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Effect of the dietary fibre content of lifelong diet on colonic cellular proliferation in the rat.
  1. C A Edwards,
  2. R G Wilson,
  3. L Hanlon,
  4. M A Eastwood
  1. Gastrointestinal Laboratory, Western General Hospital, Edinburgh.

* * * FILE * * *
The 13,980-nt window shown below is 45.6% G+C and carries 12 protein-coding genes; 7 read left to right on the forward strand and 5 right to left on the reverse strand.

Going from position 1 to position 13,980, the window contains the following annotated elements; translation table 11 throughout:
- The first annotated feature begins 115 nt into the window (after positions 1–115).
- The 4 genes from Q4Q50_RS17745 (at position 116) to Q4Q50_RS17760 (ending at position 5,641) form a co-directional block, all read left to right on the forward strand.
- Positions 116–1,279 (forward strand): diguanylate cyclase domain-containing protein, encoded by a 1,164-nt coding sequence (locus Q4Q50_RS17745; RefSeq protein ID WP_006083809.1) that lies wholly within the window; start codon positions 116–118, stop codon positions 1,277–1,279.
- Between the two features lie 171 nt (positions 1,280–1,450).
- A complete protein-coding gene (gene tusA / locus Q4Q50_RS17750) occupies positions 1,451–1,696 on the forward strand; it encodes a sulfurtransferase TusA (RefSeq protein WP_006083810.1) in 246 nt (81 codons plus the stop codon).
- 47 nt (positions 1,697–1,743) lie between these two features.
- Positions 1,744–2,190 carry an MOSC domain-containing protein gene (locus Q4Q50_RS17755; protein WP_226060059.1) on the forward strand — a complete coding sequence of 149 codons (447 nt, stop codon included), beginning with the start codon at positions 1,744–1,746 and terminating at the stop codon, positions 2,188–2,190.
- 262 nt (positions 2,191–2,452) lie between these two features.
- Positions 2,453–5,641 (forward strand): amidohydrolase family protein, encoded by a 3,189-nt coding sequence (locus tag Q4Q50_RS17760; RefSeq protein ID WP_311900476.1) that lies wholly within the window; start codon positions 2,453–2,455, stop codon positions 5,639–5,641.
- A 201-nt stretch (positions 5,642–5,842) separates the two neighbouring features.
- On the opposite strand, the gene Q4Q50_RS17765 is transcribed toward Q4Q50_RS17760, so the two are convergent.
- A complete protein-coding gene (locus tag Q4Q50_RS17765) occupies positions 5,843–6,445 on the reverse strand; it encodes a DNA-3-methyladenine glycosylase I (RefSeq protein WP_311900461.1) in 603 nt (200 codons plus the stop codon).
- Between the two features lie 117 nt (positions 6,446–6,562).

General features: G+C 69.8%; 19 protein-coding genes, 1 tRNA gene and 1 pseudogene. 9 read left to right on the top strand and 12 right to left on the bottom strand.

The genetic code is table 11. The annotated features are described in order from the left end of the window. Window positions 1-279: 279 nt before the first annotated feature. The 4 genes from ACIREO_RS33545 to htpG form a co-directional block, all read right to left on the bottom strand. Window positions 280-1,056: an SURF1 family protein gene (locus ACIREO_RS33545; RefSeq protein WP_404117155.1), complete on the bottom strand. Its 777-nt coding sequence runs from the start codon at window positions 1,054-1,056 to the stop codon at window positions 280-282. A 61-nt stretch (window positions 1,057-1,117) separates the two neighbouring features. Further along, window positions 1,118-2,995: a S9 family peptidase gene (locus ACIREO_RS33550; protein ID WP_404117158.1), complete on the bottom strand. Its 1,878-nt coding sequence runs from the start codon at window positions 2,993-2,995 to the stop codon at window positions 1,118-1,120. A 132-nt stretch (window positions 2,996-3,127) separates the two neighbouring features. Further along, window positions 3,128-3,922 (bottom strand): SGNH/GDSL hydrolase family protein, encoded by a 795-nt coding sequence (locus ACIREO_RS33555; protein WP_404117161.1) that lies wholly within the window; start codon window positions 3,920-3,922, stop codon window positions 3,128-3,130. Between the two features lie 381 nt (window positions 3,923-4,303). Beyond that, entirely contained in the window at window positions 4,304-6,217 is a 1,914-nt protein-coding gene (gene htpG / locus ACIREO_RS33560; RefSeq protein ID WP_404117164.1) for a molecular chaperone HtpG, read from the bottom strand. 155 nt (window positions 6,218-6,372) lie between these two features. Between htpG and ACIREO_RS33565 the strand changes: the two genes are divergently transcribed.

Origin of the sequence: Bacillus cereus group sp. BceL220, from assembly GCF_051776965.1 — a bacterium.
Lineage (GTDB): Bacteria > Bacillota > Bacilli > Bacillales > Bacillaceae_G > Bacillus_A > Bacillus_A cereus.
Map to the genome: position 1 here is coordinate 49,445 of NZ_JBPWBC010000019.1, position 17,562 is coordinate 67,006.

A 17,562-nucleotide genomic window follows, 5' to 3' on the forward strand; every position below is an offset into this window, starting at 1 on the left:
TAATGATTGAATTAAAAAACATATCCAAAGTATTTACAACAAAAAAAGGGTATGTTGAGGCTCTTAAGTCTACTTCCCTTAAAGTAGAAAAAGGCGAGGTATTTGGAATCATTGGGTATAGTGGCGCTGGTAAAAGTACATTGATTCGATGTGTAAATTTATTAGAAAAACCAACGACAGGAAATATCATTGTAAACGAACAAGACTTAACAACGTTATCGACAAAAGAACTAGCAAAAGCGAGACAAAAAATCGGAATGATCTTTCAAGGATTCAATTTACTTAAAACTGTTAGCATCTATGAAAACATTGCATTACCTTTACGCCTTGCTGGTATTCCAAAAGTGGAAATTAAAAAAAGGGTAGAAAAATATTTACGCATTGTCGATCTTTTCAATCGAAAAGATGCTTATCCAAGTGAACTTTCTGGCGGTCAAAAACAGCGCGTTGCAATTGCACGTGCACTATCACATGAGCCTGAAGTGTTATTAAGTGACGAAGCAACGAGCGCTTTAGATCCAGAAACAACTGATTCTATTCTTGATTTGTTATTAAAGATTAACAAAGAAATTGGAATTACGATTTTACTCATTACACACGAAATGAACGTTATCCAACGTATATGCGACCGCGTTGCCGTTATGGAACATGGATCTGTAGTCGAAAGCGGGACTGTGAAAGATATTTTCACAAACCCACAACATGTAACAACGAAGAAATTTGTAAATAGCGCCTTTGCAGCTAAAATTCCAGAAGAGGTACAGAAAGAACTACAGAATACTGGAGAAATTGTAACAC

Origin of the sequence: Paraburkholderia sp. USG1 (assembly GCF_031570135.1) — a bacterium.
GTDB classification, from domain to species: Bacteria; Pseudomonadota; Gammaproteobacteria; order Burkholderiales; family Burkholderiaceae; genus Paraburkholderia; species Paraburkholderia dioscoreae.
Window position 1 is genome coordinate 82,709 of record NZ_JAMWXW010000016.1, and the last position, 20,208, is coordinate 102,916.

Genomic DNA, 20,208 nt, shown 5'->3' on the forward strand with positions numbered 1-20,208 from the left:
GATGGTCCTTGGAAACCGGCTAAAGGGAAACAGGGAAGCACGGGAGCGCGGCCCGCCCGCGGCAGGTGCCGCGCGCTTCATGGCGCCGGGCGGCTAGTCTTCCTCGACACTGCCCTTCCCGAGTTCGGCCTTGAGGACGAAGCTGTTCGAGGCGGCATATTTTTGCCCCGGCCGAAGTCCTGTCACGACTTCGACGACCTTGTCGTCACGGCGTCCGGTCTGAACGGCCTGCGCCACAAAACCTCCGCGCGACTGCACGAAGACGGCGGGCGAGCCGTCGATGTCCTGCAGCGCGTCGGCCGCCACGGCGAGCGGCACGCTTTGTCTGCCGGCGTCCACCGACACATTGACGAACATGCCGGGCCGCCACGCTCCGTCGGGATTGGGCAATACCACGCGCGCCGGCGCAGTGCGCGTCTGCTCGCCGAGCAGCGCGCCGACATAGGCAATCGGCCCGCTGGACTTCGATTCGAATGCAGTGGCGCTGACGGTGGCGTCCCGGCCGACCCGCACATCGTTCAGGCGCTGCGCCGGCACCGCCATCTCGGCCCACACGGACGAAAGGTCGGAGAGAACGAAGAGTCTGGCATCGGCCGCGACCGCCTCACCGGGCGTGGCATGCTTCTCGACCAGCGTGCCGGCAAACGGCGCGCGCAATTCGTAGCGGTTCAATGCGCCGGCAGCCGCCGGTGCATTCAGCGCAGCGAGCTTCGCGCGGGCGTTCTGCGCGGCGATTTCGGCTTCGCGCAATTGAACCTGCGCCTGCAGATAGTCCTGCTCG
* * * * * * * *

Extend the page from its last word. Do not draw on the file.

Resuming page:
The effect of the fibre content of lifelong (18 months) diets on proximal and distal colonic cellular proliferation and short chain fatty acid (SCFA) content was investigated in 40 rats. Rats were fed a low fibre diet (17 g/kg non-starch polysaccharides NSP) or the stock diet (133 g/kg NSP). The higher fibre fed rats had increased caecal and colonic total contents (p < 0.001) and SCFAs than the low fibre fed rats (caecal SCFAs: higher fibre rats 96.4 (6.8) mumol/g wet weight v low fibre 22.7 (3.0): p < 0.001, colonic SCFAs: higher fibre 52.3 (3.1) mumol/g wet weight v low fibre 6.9 (2.2) mumol/g wet weight: p < 0.001). Cellular proliferation was increased in the proximal colon (bromodeoxyuridine labelling index, higher fibre 9.3 v low fibre 8.4 p < 0.05; flow cytometry, % cells in S phase higher fibre diet 7.9 v low fibre 6.9; p < 0.01) and there was a shift of proliferating cells to a higher region in each crypt. There was no significant difference in the percentage of cells in S phase in the distal colon of rats in both diet groups. The proliferative zone, however, was expanded in the distal colon of the higher fibre diet fed rats. This study indicates that long term higher fibre intake in rats is associated with a modest increase in cellular proliferation in the proximal colon but not the distal colon.

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